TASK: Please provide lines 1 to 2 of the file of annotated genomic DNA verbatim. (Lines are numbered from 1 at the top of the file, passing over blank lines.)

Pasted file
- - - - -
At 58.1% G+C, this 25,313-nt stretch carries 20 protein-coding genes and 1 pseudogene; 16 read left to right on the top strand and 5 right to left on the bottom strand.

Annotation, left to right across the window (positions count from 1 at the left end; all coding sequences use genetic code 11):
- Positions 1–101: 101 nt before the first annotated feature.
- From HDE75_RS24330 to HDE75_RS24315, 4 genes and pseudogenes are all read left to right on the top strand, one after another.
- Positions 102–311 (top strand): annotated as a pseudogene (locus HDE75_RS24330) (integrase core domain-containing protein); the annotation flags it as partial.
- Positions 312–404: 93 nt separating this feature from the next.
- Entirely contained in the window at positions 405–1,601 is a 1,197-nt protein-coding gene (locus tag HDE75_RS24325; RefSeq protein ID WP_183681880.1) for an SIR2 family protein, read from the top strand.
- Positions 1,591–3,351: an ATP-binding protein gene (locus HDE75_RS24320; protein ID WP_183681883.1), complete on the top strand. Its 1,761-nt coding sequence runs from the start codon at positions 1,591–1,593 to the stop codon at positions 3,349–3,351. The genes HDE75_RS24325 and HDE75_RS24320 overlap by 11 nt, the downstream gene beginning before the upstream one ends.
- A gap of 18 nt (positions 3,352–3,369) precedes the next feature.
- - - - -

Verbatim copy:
At 58.1% G+C, this 25,313-nt stretch carries 20 protein-coding genes and 1 pseudogene; 16 read left to right on the top strand and 5 right to left on the bottom strand.

Annotation, left to right across the window (positions count from 1 at the left end; all coding sequences use genetic code 11):